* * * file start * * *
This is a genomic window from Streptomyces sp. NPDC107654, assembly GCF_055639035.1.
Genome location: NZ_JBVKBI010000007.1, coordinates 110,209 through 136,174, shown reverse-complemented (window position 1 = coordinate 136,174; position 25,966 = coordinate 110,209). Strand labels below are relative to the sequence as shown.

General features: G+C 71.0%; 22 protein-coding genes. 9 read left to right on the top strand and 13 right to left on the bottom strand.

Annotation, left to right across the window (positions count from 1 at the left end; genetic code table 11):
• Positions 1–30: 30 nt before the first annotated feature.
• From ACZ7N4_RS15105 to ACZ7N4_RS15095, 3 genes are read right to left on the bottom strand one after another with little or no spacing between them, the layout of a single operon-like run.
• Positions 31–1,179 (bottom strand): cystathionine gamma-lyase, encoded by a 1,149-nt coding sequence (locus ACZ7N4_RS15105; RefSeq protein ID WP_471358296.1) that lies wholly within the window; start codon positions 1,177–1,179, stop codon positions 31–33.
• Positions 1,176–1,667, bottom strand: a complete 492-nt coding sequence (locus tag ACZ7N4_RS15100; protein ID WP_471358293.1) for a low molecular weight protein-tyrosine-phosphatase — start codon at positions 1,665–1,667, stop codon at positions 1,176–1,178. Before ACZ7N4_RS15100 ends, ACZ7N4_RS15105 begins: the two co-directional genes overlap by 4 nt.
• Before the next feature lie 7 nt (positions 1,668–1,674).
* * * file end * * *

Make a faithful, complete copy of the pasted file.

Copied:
This is a genomic window from Streptomyces sp. NPDC107654, assembly GCF_055639035.1.
Genome location: NZ_JBVKBI010000007.1, coordinates 110,209 through 136,174, shown reverse-complemented (window position 1 = coordinate 136,174; position 25,966 = coordinate 110,209). Strand labels below are relative to the sequence as shown.

General features: G+C 71.0%; 22 protein-coding genes. 9 read left to right on the top strand and 13 right to left on the bottom strand.

Annotation, left to right across the window (positions count from 1 at the left end; genetic code table 11):
• Positions 1–30: 30 nt before the first annotated feature.
• From ACZ7N4_RS15105 to ACZ7N4_RS15095, 3 genes are read right to left on the bottom strand one after another with little or no spacing between them, the layout of a single operon-like run.
• Positions 31–1,179 (bottom strand): cystathionine gamma-lyase, encoded by a 1,149-nt coding sequence (locus ACZ7N4_RS15105; RefSeq protein ID WP_471358296.1) that lies wholly within the window; start codon positions 1,177–1,179, stop codon positions 31–33.
• Positions 1,176–1,667, bottom strand: a complete 492-nt coding sequence (locus tag ACZ7N4_RS15100; protein ID WP_471358293.1) for a low molecular weight protein-tyrosine-phosphatase — start codon at positions 1,665–1,667, stop codon at positions 1,176–1,178. Before ACZ7N4_RS15100 ends, ACZ7N4_RS15105 begins: the two co-directional genes overlap by 4 nt.
• Before the next feature lie 7 nt (positions 1,668–1,674).